Namibian president Hage Geingob died in Windhoek on Sunday at the age of 82, weeks after announcing that he had been diagnosed with cancer.
Geingob’s vice-president, Nangolo Mbumba – also aged 82 – was immediately sworn-in as the country’s new leader. He will serve the last year of Geingob’s term in office, but will not stand in elections scheduled for November.
Mbumba praised Geingob for his role in building the country’s institutions and entrenching stability. “It is poignant and reassuring to note that today, even in this time of loss, our nation remains calm and stable,” the new president said at his inauguration ceremony.
Both his supporters and opponents agreed that Geingob was one of Namibia’s most important political personalities of recent decades, helping to forge the southern African nation’s identity.
During the long struggle against apartheid South Africa’s occupation of Namibia, Geingob spent some 27 years in exile. From 1975 until 1989, he was based in Lusaka as director of a UN-backed educational body, the United Nations Institute for Namibia, which helped trained Namibians for roles in a future post-liberation government.
Geingob then played a key role in drafting the country’s constitution in the run-up to independence in 1990, and was appointed as prime minister under President Sam Nujoma. He served in this role for 15 years in total across two separate spells. In 2015, he won the presidency with 87% of the vote and was re-elected five years later, albeit with a reduced majority.
Geingob’s presidency will be remembered fondly by most foreign investors, especially in the energy sector. Companies in various energy-related industries have flocked to Namibia in recent years. As well as its wealth of natural resources, the political stability overseen by Geingob has been a major attraction.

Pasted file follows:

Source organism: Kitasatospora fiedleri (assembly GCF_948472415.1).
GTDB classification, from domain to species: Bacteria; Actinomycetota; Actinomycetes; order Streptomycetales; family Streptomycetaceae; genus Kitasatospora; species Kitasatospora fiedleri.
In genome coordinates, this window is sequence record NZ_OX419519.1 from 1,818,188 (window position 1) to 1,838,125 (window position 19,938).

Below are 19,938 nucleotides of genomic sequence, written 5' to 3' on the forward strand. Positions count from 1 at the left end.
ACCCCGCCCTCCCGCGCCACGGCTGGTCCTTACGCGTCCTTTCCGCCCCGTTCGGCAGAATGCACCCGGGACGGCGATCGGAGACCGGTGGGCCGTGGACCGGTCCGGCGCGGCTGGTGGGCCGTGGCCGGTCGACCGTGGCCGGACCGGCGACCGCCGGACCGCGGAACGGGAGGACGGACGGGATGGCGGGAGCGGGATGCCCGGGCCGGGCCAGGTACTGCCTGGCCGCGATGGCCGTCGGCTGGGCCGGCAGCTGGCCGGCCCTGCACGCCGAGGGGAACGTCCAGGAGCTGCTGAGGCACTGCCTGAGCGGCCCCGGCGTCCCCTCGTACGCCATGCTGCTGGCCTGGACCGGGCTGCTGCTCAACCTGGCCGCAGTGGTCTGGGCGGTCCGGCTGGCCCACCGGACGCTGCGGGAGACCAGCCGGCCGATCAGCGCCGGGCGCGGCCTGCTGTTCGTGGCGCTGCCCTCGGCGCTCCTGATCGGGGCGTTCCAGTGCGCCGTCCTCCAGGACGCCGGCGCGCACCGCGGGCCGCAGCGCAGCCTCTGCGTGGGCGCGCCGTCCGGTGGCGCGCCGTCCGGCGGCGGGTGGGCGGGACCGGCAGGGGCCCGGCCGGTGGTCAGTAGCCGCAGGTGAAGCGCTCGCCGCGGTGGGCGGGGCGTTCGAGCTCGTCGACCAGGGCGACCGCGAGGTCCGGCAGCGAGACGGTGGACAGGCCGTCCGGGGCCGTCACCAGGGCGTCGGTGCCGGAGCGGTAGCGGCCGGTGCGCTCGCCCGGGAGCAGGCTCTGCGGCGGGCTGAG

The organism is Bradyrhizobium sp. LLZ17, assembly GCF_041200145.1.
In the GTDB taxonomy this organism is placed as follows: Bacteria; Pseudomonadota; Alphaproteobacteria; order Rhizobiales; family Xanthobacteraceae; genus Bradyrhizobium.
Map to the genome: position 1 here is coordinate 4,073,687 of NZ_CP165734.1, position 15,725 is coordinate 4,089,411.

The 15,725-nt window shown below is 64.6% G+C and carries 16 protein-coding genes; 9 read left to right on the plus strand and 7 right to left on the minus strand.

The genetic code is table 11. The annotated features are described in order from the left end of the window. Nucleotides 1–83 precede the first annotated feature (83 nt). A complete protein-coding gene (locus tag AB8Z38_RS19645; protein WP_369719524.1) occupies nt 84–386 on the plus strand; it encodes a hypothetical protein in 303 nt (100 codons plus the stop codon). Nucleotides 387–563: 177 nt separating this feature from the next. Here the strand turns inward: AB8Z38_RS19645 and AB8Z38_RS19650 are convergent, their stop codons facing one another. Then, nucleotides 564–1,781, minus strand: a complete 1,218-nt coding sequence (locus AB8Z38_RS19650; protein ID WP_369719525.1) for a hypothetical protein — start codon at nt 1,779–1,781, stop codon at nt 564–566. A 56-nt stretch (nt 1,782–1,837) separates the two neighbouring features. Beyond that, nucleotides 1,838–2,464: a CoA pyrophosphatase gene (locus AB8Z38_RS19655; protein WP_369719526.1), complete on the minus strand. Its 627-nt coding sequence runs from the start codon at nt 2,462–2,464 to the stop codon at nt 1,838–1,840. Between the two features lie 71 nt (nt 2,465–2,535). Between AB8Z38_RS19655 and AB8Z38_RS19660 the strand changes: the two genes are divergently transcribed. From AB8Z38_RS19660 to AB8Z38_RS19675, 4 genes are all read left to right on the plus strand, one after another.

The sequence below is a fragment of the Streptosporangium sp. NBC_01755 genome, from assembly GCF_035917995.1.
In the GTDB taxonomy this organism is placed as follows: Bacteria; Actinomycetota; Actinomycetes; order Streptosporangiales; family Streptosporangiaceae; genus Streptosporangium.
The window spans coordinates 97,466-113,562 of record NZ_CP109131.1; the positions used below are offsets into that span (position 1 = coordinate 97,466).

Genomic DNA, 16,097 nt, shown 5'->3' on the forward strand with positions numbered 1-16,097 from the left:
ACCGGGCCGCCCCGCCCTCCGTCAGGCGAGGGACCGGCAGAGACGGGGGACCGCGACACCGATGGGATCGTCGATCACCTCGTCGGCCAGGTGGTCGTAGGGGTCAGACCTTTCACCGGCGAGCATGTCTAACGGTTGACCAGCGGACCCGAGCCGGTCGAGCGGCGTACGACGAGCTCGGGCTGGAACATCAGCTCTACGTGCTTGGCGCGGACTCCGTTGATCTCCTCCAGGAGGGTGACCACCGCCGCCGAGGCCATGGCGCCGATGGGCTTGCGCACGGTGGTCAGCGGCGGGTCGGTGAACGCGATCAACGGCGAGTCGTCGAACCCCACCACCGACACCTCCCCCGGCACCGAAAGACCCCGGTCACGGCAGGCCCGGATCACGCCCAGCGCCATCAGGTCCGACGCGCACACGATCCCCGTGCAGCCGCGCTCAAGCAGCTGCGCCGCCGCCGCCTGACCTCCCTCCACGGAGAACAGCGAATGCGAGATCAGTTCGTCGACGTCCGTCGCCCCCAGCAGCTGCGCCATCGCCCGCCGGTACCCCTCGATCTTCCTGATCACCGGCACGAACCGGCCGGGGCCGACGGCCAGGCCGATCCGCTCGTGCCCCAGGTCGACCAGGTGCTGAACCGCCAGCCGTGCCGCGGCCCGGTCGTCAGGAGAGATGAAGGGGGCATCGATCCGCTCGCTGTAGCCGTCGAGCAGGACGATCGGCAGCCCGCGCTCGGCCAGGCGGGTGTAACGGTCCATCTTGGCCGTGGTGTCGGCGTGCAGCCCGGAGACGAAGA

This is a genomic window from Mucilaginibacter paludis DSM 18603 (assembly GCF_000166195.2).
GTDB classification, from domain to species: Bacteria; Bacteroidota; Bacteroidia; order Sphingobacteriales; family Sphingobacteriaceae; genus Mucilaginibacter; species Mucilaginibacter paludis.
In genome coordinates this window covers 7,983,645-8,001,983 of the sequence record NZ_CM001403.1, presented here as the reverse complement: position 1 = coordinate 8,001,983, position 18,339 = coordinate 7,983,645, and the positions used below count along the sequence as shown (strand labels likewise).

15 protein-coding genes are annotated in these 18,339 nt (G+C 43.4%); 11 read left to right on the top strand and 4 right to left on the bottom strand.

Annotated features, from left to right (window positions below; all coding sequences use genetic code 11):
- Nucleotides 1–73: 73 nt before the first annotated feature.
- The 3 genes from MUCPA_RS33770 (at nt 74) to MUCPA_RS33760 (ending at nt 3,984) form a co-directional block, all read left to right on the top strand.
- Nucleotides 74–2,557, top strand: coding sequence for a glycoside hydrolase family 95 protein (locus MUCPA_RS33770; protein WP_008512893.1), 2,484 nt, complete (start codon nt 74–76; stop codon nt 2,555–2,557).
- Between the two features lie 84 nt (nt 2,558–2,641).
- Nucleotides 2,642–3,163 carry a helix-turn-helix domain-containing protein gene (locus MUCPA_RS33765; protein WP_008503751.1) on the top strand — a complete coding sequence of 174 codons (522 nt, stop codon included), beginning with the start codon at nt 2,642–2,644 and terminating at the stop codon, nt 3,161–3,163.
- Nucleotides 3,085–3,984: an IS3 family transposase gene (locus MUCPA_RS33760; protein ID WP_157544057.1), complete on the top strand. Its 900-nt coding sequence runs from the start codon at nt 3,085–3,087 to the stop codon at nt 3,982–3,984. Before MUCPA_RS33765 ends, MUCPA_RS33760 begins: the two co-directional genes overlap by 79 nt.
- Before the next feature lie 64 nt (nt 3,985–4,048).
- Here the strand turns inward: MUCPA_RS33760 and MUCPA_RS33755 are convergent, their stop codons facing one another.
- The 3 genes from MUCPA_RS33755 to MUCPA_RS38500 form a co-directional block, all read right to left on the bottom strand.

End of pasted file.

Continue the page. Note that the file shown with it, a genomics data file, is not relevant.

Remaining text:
Some of the world’s largest oil and gas companies were persuaded to carry out exploratory drilling in the waters off Namibia during Geingob’s presidency. In 2022, Shell and Total both reported massive oil discoveries. While there will inevitably be a span of several years at least between discovering oil and actually beginning production, Namibia now has a realistic opportunity to become a globally significant hydrocarbons player.
In handing a lifetime achievement award to Geingob last September, the African Energy Chamber emphasised that the president had been an important factor in the country’s successful efforts to unlock its potential. “Under Geingob’s leadership, Namibia has earned a reputation for good governance, which has contributed to continued investment and exploration since the 2022 discoveries,” it said in a statement.
The AEC further noted that Geingob had avoided lumbering investors with red tape or engaging in hostile negotiating tactics. “Geingob has taken a proactive approach to avoiding these stumbling blocks, greatly increasing the likelihood of positive outcomes for his country and his people,” it said.
As well as oil and gas, Namibia has also come to be seen as one of the most promising locations in Africa for producing ‘green hydrogen’, in which solar energy is used to power the process of electrolysis that separates hydrogen from oxygen. Green hydrogen can potentially replace fossil fuels in various industrial applications.
Since 2021, a massive green hydrogen scheme spearheaded by Hyphen Hydrogen Energy – a company based in Namibia but largely owned by German investors – has begun to take shape. The $10bn project will be built in several stages, with an eventual aim of producing 350,000 tonnes of green hydrogen annually from a 3-gigawatt electrolyser facility.
Several European countries have taken note, regularly dispatching envoys to negotiate cooperation agreements with Namibia in the hope of securing offtake deals. European Commission President Ursula von der Layen managed to secure a strategic partnership with Namibia on sustainable raw materials value chains and renewable hydrogen. Last October, she noted that “Namibia is becoming a front-runner in the green hydrogen space”.
Geingob’s successors will have the task of ensuring that plans are converted into concrete developments. In doing so, they will be relying on the foundations established by the late president.
Elections in November
Elections will be held in November as planned, with the new president due to take office in March 2025. The ruling SWAPO party has already selected Netumbo Nandi-Ndaitwah, who was deputy prime minister until Geingob’s death but now replaces Mbumba as vice-president, as its candidate.
Given SWAPO’s political dominance – it has easily won every presidential and parliamentary election since independence – Nandi-Ndaitwah is the clear favourite to secure victory in November and become Namibia’s first female president.
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